Gun death statistics show a frightening trend. While automobile-related deaths have ranked number one in U.S. death tolls since the 1900’s, Bloomberg News writers Chris Christoff and Ilan Kolet report that, “Shooting deaths in 2015 will probably rise to almost 33,000, and those related to autos will decline to about 32,000, based on the 10-year average trend. For the first time ever, firearms are predicted to be the number one cause of accidental death in the United States.

Gun ownership may also soon outnumber people. According to CNN, in 2009 there were 310 million non-military guns in the US, which has a population of about 320 million. The contrast with weapons of the 1700’s is severe and the deadliness of modern guns is unquestionable. The founding fathers could not have anticipated the extensive damage and mass killings a modern firearm can cause.

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Not only is the safety of Americans decreasing due to rising gun ownership, but firearm-related hospitalizations are becoming a big problem for our healthcare system. Nearly 20 children each day are hospitalized due to firearm-related injuries and 87 people are killed. According to a report by Urban Institute, nearly 80% of gun violence treatment costs are shouldered by taxpayers. Hospitals have reported that the U.S. spent around $630 million in 2010 alone treating victims of gun violence. Medical costs for gunshot wounds total more than six million dollars a day. Nonfatal gunshot wounds are the lead cause of uninsured hospital stays in the United States. In 2010, guns became the third-leading cause of injury-related deaths in hospitals nationwide and continue to rise at an alarming rate alongside the acceleration of gun possession per capita. This illustrates an unequivocal connection between the guns per person and the climbing total of firearm-related deaths. Gun violence places a huge burden on America’s healthcare system.

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Many lawmakers, including previous advocates for gun rights, have said it is time for the nation to take a look at its gun control laws, including California’s Senator Dianne Feinstein who introduced a bill to ban assault weapons in 2013, but it was defeated by Congress. Others have tried to eliminate what is known as the “gun show loophole” which allows for private sellers at gun shows to sell firearms without conducting a background check on these private buyers. Not only is this an exemption from national law but it is a fast and paperless way for criminals to purchase guns without proper background checks and registration.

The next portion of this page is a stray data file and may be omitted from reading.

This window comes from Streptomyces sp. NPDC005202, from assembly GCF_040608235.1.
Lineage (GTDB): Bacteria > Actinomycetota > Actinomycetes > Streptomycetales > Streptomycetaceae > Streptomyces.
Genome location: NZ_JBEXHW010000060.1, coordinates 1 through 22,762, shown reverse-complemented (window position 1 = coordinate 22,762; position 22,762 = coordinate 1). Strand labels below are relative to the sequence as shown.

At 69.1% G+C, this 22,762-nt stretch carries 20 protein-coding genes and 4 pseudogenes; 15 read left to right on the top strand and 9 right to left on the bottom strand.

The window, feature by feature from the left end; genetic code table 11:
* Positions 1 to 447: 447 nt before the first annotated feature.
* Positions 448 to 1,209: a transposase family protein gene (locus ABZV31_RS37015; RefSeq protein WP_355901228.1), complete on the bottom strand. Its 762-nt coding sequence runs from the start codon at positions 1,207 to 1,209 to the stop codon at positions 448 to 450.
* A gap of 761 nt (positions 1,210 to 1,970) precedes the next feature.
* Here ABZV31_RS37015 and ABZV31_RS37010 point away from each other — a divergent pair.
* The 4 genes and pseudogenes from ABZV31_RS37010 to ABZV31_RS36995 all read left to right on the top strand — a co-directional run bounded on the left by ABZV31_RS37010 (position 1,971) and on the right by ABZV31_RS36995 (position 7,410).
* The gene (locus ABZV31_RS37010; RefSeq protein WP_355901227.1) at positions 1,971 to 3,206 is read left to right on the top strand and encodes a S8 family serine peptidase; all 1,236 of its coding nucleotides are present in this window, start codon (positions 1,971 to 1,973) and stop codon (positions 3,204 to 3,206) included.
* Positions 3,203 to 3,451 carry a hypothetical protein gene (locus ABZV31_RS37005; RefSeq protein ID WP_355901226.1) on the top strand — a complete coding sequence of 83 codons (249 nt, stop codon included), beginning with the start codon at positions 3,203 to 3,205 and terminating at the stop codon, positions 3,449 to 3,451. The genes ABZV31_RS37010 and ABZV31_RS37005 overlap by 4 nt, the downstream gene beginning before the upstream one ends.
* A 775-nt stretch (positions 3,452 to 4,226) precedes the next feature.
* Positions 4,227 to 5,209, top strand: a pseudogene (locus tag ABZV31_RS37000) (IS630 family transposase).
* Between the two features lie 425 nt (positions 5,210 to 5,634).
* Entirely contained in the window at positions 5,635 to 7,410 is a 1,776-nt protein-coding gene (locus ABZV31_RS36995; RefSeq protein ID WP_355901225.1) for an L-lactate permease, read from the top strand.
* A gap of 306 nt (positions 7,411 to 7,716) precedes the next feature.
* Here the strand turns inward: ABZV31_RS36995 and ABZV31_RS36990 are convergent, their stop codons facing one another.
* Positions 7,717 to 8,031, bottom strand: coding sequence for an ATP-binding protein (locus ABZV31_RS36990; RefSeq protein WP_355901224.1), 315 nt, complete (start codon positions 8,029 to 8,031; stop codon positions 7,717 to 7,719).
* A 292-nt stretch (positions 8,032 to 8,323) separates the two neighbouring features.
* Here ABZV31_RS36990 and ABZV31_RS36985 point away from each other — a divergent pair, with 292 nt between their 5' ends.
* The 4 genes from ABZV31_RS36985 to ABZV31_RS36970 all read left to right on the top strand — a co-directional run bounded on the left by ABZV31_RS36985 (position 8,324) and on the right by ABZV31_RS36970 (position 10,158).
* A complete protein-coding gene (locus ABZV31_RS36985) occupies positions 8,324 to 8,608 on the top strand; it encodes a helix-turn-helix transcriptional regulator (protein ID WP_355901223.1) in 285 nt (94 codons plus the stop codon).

Our modern society simply cannot afford to continue our current situation, emotionally or economically. If stricter gun control was implemented we could not only save thousands of lives and millions of dollars in health care, but we could commit our money to more critical causes: educating our future generations and reversing our deadly history of gun violence in America. The Second Amendment was created as a response to situations that are no longer relevant. As many pro gun-control advocates argue, in order to make progress on health and safety and strive for excellence, we must adapt our outdated interpretation of the Constitution to accommodate a generation with much different priorities. The lessons from the tragedies in Newtown and Columbine are clear: we need to have reasonable gun control in America, and therefore the Second Amendment should be repealed or re-interpreted to allow for gun control. We can no longer use this outdated Amendment as an excuse to make gun ownership more important than the health and safety of our children and citizens.

 

 

 

 

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4 thoughts on “2nd Amendment: Is it relevant?

  1. I really agree with this point of view. So naturally I enjoyed reading. I really agree with your conclusion as well, guns are no good for America. Being in the Bay Area we don’t really come face to face with guns often, however in other parts of America it’s everywhere. It’s frightening.

    Like

  2. I agree with Regina, its just not relevant anymore, it seems very apparent. It only takes a small amount of closer examination to reveal that the second amendment was created for a very different purpose than allowing people to have machine guns in their homes.

    Like